Putting Knowledge to Work: Collaborating, Influencing and Learning for International Development
Dramatic changes in the ecosystem for international development are now pressing civil society organizations (CSOs) to invest more in knowledge to remain significant players. While the need for creative thinking and experimentation is greater than ever, there is still very little research published on challenges experienced and solutions found by CSOs as they adjust to the global changes underway.
Funders and beneficiaries are pressing CSOs to be more professional and efficient, and more strategic and impactful, but the key role that knowledge plays in the efforts of non-governmental organizations (NGOs) remains often underrated, even by NGOs themselves. Putting Knowledge to Work explores how the brains of such organizations actually function to deliver outcomes and impacts.
Upstream from end results themselves, the book examines how CSOs access, generate, apply, and grow their intelligence, knowledge, and know-how to protect children, improve public security, reduce ethnic discrimination, grow local value chains, expand water resources, and generally make our societies more inclusive and just. How do CSOs obtain the knowledge they need to accomplish these tasks? How do they cooperate with other organizations to produce workable knowledge? And how do they learn from practice to increase their impact?
This book should be read by students and researchers in the field of international development, and those who work at CSOs, in government, and for philanthropic organizations.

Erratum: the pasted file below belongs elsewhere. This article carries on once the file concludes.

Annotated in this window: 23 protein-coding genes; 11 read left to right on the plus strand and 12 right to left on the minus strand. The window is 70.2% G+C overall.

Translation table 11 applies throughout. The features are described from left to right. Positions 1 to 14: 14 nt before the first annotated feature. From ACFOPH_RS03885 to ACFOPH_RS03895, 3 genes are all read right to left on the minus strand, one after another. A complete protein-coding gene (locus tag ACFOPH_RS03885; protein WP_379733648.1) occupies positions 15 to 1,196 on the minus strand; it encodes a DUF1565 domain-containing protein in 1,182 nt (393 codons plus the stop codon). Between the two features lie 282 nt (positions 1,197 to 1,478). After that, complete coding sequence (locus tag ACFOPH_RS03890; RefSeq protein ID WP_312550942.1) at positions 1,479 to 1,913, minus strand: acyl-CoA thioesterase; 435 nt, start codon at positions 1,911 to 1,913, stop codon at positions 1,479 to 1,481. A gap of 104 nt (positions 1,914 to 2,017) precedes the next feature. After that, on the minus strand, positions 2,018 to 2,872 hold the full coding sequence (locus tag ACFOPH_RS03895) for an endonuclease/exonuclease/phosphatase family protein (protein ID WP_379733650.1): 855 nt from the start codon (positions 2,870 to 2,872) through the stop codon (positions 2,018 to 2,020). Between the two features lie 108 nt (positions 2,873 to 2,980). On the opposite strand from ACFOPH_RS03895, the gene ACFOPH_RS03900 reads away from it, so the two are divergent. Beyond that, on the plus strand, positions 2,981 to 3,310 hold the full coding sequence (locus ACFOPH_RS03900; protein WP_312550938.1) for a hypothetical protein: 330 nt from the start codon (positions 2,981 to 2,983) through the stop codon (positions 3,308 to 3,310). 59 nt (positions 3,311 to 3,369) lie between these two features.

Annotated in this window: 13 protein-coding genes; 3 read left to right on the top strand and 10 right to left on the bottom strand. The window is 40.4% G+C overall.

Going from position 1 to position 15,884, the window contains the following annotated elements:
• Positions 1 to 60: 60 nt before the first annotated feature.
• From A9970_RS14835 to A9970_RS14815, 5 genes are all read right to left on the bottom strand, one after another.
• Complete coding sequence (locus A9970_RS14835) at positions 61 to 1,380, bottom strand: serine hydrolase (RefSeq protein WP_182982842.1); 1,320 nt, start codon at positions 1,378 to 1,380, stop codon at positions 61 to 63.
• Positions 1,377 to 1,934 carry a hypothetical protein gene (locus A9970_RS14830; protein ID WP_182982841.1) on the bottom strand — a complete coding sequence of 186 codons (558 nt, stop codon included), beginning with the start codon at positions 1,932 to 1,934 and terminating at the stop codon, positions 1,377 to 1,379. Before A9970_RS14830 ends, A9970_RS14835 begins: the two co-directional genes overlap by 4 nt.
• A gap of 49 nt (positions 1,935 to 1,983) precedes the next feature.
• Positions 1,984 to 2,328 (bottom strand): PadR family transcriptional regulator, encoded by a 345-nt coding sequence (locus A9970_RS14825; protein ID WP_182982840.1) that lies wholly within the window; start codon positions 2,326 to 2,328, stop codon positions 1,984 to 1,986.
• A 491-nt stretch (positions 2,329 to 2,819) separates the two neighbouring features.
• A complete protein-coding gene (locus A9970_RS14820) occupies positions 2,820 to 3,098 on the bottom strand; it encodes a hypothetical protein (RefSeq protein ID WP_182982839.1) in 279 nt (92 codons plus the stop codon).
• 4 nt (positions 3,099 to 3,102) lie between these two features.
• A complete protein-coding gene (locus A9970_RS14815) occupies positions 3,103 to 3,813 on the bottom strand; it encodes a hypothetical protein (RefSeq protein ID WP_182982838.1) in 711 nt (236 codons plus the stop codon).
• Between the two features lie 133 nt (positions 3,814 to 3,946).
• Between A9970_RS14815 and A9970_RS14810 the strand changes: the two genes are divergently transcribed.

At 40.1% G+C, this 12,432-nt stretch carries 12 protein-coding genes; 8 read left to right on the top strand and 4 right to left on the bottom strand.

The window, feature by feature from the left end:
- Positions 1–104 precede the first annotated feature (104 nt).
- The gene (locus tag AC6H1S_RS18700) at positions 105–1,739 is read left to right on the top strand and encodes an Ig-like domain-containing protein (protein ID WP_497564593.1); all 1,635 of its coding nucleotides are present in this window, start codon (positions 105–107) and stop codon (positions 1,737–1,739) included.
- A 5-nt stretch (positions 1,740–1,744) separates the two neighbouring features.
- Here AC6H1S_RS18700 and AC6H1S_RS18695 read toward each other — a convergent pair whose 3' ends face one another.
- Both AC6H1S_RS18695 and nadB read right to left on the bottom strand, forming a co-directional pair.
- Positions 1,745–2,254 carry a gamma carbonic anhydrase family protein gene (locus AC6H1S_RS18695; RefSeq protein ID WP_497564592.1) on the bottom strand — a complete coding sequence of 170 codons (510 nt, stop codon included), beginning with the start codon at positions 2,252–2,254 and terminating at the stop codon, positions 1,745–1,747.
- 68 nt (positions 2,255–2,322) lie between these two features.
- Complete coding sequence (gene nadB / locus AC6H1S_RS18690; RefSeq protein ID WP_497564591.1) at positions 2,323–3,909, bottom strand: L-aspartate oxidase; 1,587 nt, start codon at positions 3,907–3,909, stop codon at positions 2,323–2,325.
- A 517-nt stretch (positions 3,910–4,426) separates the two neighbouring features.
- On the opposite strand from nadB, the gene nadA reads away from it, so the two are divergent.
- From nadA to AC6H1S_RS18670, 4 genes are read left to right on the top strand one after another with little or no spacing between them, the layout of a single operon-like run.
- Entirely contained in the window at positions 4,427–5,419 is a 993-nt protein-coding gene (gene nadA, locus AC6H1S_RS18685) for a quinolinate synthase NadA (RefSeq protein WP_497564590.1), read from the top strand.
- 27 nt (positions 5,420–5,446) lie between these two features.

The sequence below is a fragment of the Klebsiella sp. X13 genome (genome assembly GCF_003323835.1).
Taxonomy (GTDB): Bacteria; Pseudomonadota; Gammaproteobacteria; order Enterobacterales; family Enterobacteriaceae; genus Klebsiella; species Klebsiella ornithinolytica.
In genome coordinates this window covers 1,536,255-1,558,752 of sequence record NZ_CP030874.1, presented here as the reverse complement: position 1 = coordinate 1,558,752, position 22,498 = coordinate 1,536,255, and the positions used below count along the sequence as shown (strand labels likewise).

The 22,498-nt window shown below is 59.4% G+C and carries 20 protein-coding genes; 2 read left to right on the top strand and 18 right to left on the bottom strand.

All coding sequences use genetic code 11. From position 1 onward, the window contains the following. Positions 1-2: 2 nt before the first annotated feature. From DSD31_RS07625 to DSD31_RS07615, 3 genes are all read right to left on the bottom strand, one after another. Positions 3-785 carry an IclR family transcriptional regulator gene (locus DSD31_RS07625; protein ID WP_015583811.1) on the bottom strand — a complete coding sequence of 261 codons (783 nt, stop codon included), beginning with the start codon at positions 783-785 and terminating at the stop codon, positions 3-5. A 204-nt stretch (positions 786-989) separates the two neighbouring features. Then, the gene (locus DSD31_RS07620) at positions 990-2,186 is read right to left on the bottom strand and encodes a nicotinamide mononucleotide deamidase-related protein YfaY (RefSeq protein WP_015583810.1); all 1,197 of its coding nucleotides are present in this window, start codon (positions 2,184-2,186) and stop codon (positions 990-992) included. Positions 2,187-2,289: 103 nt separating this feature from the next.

Luc J.A. Mougeot is a Senior Program Specialist at IDRC. He has over 13 years of experience conducting research in the Global South and more than 25 years working for this grant-making agency for international development research, including supporting collaborative research between Canadian and Global South academic and non-governmental organizations.
Megan Bradley is Assistant Professor of Political Science and International Development Studies at McGill University. She is the author of Refugee Repatriation: Justice, Responsibility and Redress (Cambridge University Press, 2013) and the editor of Forced Migration, Reconciliation and Justice (McGill–Queen’s University Press, 2015). She holds a doctorate in International Relations from St Antony’s College, University of Oxford.
Elena Chernikova is an Analyst at Indigenous and Northern Affairs Canada in Ottawa. She previously worked with Statistics Canada, Graybridge Malkam, Citizenship and Immigration Canada, and Human Resources and Skills Development Canada, in Ottawa. She holds an MA in globalization and international development from the University of Ottawa and a PhD in comparative languages and cultures from Moscow State Linguistics University. Her postgraduate fellowship at Kent State University, USA, focused on the internationalization of higher education. Elena immigrated from Yakutia, Russian Siberia.
Stacie Travers is Director of International Projects and Education at Tourism HR Canada, an Ottawa-based non-profit. Previously, she managed international mobility and award programmes with the Canadian Bureau for International Education and the International Development Research Centre, respectively. She holds an MA in educational studies with a concentration in adult education from Concordia University in Montreal.
Eric Smith is Writer, Grants and Proposals, at Saint Francis Xavier University’s Coady International Institute in Antigonish, Nova Scotia, Canada. Before joining Coady, Eric worked with Genuine Progress Index Atlantic, supporting youth learning initiatives in India. From 2013 to 2015, Eric worked with IDRC’s Canadian Partnerships programme, and later its Fellowships and Awards programme. Eric holds a Master’s in Political Science and a BHum in Humanities and Philosophy, both from Carleton University.